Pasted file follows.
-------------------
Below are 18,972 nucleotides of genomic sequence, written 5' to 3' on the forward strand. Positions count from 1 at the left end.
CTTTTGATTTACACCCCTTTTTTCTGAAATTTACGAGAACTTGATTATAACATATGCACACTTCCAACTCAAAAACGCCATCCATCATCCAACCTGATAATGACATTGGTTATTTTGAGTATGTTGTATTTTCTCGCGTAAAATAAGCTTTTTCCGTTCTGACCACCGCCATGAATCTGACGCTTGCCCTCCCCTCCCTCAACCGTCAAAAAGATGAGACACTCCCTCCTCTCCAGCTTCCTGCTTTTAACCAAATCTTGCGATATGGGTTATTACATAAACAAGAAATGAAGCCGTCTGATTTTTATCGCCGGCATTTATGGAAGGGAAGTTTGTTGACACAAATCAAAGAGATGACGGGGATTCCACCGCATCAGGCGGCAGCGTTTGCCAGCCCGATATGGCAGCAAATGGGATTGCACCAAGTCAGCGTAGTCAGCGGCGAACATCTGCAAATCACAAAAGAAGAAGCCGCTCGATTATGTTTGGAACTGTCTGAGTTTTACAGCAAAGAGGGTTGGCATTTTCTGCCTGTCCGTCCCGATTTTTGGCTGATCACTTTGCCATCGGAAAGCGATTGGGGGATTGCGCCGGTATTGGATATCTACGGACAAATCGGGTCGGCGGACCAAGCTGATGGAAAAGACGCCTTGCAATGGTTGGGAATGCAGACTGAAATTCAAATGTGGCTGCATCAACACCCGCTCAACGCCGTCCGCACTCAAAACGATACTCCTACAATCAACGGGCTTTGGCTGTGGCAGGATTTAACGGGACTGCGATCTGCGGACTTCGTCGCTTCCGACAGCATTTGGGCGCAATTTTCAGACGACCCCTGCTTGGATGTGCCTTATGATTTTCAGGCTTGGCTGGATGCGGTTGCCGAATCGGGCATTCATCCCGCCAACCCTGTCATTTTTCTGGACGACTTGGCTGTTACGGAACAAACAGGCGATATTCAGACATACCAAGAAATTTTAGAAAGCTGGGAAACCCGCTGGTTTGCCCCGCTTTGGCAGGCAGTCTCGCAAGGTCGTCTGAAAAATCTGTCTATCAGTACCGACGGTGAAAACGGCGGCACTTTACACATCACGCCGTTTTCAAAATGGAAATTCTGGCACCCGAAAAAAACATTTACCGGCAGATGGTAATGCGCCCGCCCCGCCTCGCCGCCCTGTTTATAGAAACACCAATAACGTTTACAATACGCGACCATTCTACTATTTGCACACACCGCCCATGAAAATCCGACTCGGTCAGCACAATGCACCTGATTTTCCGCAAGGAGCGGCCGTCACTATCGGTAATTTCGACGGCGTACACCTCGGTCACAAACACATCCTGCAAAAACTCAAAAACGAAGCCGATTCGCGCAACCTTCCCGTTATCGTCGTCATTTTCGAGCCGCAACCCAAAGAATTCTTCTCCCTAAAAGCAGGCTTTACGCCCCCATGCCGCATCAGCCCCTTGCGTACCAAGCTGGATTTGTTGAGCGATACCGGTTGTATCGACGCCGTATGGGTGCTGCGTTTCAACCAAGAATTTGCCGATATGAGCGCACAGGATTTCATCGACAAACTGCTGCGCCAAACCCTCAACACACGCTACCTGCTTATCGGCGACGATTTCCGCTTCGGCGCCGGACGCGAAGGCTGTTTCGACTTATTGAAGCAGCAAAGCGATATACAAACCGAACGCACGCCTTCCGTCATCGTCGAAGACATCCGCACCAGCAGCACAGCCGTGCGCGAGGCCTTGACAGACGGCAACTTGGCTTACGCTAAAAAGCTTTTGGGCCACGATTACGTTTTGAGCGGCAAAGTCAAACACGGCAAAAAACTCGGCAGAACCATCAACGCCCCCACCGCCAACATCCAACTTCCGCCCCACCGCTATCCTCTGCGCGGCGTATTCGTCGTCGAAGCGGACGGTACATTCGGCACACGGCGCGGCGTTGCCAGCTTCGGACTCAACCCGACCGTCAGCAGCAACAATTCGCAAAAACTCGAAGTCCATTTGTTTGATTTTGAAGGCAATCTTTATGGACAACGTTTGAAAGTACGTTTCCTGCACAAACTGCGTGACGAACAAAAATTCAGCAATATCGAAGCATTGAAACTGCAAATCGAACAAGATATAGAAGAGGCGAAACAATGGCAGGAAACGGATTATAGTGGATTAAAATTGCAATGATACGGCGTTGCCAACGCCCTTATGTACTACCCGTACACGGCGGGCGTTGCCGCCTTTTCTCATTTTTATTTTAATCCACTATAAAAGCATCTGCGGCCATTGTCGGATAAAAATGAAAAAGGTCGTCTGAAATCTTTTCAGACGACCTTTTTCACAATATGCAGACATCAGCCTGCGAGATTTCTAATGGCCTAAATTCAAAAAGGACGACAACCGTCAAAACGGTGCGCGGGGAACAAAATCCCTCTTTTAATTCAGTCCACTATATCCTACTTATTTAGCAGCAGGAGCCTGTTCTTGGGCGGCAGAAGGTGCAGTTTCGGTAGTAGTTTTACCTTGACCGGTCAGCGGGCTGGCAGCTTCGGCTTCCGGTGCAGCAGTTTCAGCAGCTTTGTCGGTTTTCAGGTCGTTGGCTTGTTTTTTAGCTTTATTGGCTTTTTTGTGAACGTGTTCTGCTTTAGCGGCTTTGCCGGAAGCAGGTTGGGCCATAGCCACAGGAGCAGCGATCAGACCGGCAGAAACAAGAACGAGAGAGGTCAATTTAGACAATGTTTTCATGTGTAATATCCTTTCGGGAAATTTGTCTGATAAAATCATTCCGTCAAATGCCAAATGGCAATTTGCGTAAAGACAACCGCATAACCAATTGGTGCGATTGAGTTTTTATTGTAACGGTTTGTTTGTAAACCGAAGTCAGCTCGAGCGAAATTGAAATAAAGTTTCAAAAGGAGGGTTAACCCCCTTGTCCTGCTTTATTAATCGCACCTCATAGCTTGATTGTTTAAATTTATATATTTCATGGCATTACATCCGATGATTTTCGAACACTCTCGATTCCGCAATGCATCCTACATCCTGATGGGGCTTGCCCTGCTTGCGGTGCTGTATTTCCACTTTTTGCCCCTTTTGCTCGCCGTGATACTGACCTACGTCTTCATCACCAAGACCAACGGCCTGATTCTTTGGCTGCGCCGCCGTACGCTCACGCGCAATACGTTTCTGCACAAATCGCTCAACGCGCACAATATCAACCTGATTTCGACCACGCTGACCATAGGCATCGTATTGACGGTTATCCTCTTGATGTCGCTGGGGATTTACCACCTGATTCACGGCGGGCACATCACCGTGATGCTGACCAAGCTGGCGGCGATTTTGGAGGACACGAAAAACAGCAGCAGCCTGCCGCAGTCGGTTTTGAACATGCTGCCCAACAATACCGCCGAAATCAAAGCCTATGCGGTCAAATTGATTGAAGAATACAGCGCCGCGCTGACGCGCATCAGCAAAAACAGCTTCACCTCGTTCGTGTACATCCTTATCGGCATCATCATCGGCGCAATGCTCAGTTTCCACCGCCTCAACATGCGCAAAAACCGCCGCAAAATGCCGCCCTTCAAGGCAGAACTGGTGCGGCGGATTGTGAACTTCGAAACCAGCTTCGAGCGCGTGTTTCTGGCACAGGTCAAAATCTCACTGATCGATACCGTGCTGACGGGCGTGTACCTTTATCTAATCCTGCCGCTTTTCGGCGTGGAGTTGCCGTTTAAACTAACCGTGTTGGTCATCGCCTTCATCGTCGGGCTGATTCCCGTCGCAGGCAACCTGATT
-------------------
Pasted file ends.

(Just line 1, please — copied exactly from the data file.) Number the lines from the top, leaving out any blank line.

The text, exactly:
Below are 18,972 nucleotides of genomic sequence, written 5' to 3' on the forward strand. Positions count from 1 at the left end.